Big and Bad. Everyone knows what big teeth he has. But can those
gleaming incisors explain the startling decline of elk herds in
the Yellowstone area?
Some people think so. Hunters and some wildlife managers are howling
that the wolf, reintroduced into the ecosystem in 1995, is responsible
for the roughly 50 percent decline in the northern Yellowstone elk
Here are the numbers, as compiled by the Northern Yellowstone
Cooperative Wildlife Working Group: In December 2006, there were
6,738 elk on Yellowstone’s northern range. This was lower
than the January 2005 number of 9,545, and it’s a whole lot
lower than the 19,359 elk counted in January 1994, the year before
wolves were introduced.
Case closed, then. Before wolves, nearly 20,000 elk; after wolves,
less than 7,000. Wolves are obviously a threat to both elk and the
hunters who want to kill elk. But upon closer examination, that
conclusion is premature at best. “People give wolves these
supernatural powers,” says Ed Bangs, Yellowstone wolf recovery
coordinator. “It’s not about reality, and it’s
not about wolves. It’s about what people think reality is
and how they perceive wolves.”
One reality is that the state of Montana deliberately reduced
the Yellowstone area elk population by issuing a larger number of
hunting permits. The state made that decision because 19,000 elk—or
even 9,000—can’t be supported by the area. In fact,
the Montana elk plan calls for a winter population that’s
only 3,000-to-5,000 elk north of the park.
Another reality is the climate. In a 2005 paper in the journal
Oikos, Michigan Tech University biologist John Vucetich and coauthors
found that drought and hunters killing elk accounted for almost
all of the decline in elk in the northern Yellowstone area between
1995 and 2004. But they considered hunting much less an impact than
drought, estimating that for every elk shot by hunters, the population
declined by 1.55 elk.
“To the extent that harvest and climate largely account
for the decline in elk abundance,” they wrote, “wolf
predation would have been ... numerically minor.”
Which is not to say wolves have no effect on game populations.
Each adult wolf kills an average of 22 elk a year. There are now
about 96 adult wolves in Yellowstone, so they take just over 2,000
elk a year. But the overall impact on population is less than the
total number would suggest, because research shows that wolves often
kill prey animals that are less likely—for one reason or another—to
contribute to the elk gene pool in the following year. If the elk
population is declining, wolf predation may accelerate the decline.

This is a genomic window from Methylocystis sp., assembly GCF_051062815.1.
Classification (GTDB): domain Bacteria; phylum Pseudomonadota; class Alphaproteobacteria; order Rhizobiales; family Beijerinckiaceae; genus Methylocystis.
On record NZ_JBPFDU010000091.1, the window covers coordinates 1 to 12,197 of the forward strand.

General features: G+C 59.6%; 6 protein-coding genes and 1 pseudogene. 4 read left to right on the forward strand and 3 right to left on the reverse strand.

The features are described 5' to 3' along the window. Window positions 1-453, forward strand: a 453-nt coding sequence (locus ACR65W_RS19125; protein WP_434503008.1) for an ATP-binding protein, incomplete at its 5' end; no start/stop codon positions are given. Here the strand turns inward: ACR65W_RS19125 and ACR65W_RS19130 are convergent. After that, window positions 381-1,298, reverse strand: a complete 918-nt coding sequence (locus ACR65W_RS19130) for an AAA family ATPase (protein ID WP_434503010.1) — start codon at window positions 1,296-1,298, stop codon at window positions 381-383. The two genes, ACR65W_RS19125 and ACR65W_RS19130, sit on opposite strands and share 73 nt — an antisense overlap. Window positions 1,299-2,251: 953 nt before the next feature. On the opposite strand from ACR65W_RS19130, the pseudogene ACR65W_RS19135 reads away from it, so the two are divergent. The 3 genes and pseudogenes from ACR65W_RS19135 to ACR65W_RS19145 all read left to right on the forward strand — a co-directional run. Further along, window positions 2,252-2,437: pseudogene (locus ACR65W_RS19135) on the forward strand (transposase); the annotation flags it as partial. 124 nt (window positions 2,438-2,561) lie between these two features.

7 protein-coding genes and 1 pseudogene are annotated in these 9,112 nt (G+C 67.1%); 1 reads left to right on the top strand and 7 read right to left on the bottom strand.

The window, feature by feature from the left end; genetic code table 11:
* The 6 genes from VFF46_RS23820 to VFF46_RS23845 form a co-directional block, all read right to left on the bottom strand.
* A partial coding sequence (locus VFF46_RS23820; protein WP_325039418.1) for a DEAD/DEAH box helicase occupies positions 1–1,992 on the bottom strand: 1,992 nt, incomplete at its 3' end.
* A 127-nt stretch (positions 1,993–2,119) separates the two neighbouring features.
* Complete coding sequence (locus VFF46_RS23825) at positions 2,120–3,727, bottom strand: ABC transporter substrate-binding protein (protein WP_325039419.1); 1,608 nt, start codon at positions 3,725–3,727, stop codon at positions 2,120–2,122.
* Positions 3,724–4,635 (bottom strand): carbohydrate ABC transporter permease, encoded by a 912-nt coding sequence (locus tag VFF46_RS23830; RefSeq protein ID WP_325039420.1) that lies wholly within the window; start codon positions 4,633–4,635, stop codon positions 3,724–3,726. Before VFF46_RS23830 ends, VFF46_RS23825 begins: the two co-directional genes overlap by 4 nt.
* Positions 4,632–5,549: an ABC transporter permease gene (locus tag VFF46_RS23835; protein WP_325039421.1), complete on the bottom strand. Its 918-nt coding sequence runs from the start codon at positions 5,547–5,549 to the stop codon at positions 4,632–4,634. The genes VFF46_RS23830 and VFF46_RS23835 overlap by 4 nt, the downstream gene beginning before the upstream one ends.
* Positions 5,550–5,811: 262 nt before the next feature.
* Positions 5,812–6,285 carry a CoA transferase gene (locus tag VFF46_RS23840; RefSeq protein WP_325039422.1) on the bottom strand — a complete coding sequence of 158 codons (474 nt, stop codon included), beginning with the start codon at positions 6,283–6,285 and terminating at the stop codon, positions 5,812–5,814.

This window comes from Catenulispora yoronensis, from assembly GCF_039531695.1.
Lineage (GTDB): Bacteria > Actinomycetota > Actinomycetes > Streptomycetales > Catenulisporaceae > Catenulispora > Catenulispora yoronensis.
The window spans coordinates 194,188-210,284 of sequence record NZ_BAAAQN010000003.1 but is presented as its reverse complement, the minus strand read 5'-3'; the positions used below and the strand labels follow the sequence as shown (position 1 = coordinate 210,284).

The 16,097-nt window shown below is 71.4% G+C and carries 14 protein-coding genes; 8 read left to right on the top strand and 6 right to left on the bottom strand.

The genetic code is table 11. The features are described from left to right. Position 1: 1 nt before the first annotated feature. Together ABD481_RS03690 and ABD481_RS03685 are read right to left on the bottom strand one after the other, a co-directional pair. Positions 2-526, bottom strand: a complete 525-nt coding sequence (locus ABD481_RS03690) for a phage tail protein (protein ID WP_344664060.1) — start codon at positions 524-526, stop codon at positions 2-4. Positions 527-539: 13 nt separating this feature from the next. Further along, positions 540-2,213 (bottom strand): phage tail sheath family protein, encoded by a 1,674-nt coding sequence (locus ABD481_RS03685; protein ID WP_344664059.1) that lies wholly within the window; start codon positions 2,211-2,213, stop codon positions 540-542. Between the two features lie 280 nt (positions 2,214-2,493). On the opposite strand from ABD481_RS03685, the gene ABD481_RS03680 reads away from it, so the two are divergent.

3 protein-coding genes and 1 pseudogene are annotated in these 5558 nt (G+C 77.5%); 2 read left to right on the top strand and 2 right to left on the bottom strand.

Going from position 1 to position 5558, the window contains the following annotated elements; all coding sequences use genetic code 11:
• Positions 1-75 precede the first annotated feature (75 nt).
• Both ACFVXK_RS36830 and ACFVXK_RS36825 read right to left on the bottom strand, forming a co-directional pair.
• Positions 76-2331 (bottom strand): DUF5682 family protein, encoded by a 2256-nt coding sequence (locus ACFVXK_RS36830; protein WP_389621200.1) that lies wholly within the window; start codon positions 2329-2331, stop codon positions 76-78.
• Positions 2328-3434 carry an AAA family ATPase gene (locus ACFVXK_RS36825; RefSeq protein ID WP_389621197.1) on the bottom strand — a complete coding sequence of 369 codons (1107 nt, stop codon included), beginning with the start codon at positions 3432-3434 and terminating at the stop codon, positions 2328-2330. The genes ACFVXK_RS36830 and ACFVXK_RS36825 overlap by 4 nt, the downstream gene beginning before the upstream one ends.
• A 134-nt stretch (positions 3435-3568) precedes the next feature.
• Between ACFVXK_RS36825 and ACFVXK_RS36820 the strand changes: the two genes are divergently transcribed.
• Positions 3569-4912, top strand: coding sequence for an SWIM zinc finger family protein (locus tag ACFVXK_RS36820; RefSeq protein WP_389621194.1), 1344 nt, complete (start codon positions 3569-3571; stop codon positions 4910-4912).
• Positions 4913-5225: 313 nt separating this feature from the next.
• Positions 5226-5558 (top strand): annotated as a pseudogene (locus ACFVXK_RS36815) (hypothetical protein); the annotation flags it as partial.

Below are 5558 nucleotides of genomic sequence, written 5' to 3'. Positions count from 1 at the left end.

If it’s growing, they may slow the growth.
One thing is sure: Wolves cause their prey to act more like wild
animals. Elk spend a little more time in cover in the presence of
wolves, and are more wary on open ground. This chivvying around
has other impacts as well: It makes it harder for hunters to find
Oregon State University forestry professors William Ripple and
Robert Beschta found that wolves prevent elk from spending too much
time in Yellowstone’s degraded stream banks and riparian areas
munching on tender saplings, with the result that these areas are
recovering nicely from years of overgrazing. Ripple and Beschta
call this situation, unfortunately, “the ecology of fear,”
which may spur wolf advocates to come up with a happier description.
Before the federal government brought wolves back to Yellowstone,
there was one beaver dam in Yellowstone. Now there are 10, because
willows are growing better. Beavers have something to eat, streams
are healthier, and we can thank wolves for the improvement.
The wolf controversy “isn’t about wolves or predators,”
says Bangs. “This is about human values and what people think
they want. People want to reduce elk density by shooting elk, not
by having wolves. It’s a social and philosophical question.
How much hunter success is enough? How much do you share with mountain
lions and grizzly bears and wolves? The questions aren’t really
biological.” For now, at least, we can’t target wolves
as the primary elk killers. Blame that old standby, the weather,
and Montana hunting policy for baring the bigger teeth.
Dan Whipple is a contributor to “Writers
on the Range,” a service of High Country News in Paonia, Colorado
(hcn.org). He is
a writer in the Denver area of Colorado.